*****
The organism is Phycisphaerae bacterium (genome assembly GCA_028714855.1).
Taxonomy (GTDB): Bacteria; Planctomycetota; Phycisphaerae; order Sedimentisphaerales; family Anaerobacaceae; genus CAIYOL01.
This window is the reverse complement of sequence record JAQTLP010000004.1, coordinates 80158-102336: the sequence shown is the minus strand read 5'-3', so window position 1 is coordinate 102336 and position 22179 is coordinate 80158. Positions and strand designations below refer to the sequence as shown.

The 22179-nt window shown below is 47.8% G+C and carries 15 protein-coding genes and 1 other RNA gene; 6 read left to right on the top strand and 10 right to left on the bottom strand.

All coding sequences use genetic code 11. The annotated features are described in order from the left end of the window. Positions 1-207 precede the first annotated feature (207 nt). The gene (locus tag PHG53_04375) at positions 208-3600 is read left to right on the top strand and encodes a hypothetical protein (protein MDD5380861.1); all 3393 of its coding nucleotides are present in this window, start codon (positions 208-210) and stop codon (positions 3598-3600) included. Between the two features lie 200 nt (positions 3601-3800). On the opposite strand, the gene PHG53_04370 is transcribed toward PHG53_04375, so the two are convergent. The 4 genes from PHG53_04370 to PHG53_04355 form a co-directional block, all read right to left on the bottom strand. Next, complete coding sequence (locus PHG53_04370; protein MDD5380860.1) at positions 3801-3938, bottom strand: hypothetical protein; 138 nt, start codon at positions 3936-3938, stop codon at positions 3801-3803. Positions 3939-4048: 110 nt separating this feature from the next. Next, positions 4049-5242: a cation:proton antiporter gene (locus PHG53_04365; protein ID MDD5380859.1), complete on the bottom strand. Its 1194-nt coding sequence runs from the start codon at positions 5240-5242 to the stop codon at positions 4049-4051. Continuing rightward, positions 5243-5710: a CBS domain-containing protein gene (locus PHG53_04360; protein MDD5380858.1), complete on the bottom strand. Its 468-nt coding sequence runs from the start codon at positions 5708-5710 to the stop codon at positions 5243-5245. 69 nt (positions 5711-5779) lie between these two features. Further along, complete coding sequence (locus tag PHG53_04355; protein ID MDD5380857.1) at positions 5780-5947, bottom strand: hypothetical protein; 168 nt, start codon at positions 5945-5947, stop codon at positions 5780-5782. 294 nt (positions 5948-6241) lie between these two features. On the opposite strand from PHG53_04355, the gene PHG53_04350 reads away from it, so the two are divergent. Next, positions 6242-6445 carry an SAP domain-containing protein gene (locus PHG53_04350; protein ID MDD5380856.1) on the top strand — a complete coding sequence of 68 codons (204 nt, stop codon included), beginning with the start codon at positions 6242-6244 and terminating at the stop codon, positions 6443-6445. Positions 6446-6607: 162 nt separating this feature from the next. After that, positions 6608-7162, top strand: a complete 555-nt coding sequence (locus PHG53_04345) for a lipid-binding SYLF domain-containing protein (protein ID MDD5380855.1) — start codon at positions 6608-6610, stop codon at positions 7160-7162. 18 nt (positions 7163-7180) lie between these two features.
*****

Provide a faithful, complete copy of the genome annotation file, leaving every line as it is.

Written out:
The organism is Phycisphaerae bacterium (genome assembly GCA_028714855.1).
Taxonomy (GTDB): Bacteria; Planctomycetota; Phycisphaerae; order Sedimentisphaerales; family Anaerobacaceae; genus CAIYOL01.
This window is the reverse complement of sequence record JAQTLP010000004.1, coordinates 80158-102336: the sequence shown is the minus strand read 5'-3', so window position 1 is coordinate 102336 and position 22179 is coordinate 80158. Positions and strand designations below refer to the sequence as shown.

The 22179-nt window shown below is 47.8% G+C and carries 15 protein-coding genes and 1 other RNA gene; 6 read left to right on the top strand and 10 right to left on the bottom strand.

All coding sequences use genetic code 11. The annotated features are described in order from the left end of the window. Positions 1-207 precede the first annotated feature (207 nt). The gene (locus tag PHG53_04375) at positions 208-3600 is read left to right on the top strand and encodes a hypothetical protein (protein MDD5380861.1); all 3393 of its coding nucleotides are present in this window, start codon (positions 208-210) and stop codon (positions 3598-3600) included. Between the two features lie 200 nt (positions 3601-3800). On the opposite strand, the gene PHG53_04370 is transcribed toward PHG53_04375, so the two are convergent. The 4 genes from PHG53_04370 to PHG53_04355 form a co-directional block, all read right to left on the bottom strand. Next, complete coding sequence (locus PHG53_04370; protein MDD5380860.1) at positions 3801-3938, bottom strand: hypothetical protein; 138 nt, start codon at positions 3936-3938, stop codon at positions 3801-3803. Positions 3939-4048: 110 nt separating this feature from the next. Next, positions 4049-5242: a cation:proton antiporter gene (locus PHG53_04365; protein ID MDD5380859.1), complete on the bottom strand. Its 1194-nt coding sequence runs from the start codon at positions 5240-5242 to the stop codon at positions 4049-4051. Continuing rightward, positions 5243-5710: a CBS domain-containing protein gene (locus PHG53_04360; protein MDD5380858.1), complete on the bottom strand. Its 468-nt coding sequence runs from the start codon at positions 5708-5710 to the stop codon at positions 5243-5245. 69 nt (positions 5711-5779) lie between these two features. Further along, complete coding sequence (locus tag PHG53_04355; protein ID MDD5380857.1) at positions 5780-5947, bottom strand: hypothetical protein; 168 nt, start codon at positions 5945-5947, stop codon at positions 5780-5782. 294 nt (positions 5948-6241) lie between these two features. On the opposite strand from PHG53_04355, the gene PHG53_04350 reads away from it, so the two are divergent. Next, positions 6242-6445 carry an SAP domain-containing protein gene (locus PHG53_04350; protein ID MDD5380856.1) on the top strand — a complete coding sequence of 68 codons (204 nt, stop codon included), beginning with the start codon at positions 6242-6244 and terminating at the stop codon, positions 6443-6445. Positions 6446-6607: 162 nt separating this feature from the next. After that, positions 6608-7162, top strand: a complete 555-nt coding sequence (locus PHG53_04345) for a lipid-binding SYLF domain-containing protein (protein ID MDD5380855.1) — start codon at positions 6608-6610, stop codon at positions 7160-7162. 18 nt (positions 7163-7180) lie between these two features.